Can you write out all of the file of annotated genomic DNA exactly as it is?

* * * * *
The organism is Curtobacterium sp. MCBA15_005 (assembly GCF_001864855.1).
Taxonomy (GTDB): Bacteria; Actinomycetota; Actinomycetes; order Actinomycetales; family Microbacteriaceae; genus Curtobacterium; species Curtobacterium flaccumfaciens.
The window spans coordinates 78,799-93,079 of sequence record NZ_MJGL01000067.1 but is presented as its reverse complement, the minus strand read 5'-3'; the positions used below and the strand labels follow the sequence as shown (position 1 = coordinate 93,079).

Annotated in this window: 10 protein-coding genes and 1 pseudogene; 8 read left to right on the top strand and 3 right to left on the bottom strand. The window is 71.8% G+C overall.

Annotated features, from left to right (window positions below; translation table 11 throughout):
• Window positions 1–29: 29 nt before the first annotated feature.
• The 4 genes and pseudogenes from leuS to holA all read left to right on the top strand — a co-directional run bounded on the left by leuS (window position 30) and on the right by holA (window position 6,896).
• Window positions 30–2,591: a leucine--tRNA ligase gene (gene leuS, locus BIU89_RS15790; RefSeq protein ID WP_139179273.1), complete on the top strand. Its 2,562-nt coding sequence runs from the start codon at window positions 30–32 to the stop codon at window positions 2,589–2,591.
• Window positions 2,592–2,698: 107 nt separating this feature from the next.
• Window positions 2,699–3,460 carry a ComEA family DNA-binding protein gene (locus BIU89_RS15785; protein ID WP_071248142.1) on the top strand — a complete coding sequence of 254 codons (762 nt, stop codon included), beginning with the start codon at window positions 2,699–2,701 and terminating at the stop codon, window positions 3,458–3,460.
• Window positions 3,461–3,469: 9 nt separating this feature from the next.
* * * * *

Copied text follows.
The organism is Curtobacterium sp. MCBA15_005 (assembly GCF_001864855.1).
Taxonomy (GTDB): Bacteria; Actinomycetota; Actinomycetes; order Actinomycetales; family Microbacteriaceae; genus Curtobacterium; species Curtobacterium flaccumfaciens.
The window spans coordinates 78,799-93,079 of sequence record NZ_MJGL01000067.1 but is presented as its reverse complement, the minus strand read 5'-3'; the positions used below and the strand labels follow the sequence as shown (position 1 = coordinate 93,079).

Annotated in this window: 10 protein-coding genes and 1 pseudogene; 8 read left to right on the top strand and 3 right to left on the bottom strand. The window is 71.8% G+C overall.

Annotated features, from left to right (window positions below; translation table 11 throughout):
• Window positions 1–29: 29 nt before the first annotated feature.
• The 4 genes and pseudogenes from leuS to holA all read left to right on the top strand — a co-directional run bounded on the left by leuS (window position 30) and on the right by holA (window position 6,896).
• Window positions 30–2,591: a leucine--tRNA ligase gene (gene leuS, locus BIU89_RS15790; RefSeq protein ID WP_139179273.1), complete on the top strand. Its 2,562-nt coding sequence runs from the start codon at window positions 30–32 to the stop codon at window positions 2,589–2,591.
• Window positions 2,592–2,698: 107 nt separating this feature from the next.
• Window positions 2,699–3,460 carry a ComEA family DNA-binding protein gene (locus BIU89_RS15785; protein ID WP_071248142.1) on the top strand — a complete coding sequence of 254 codons (762 nt, stop codon included), beginning with the start codon at window positions 2,699–2,701 and terminating at the stop codon, window positions 3,458–3,460.
• Window positions 3,461–3,469: 9 nt separating this feature from the next.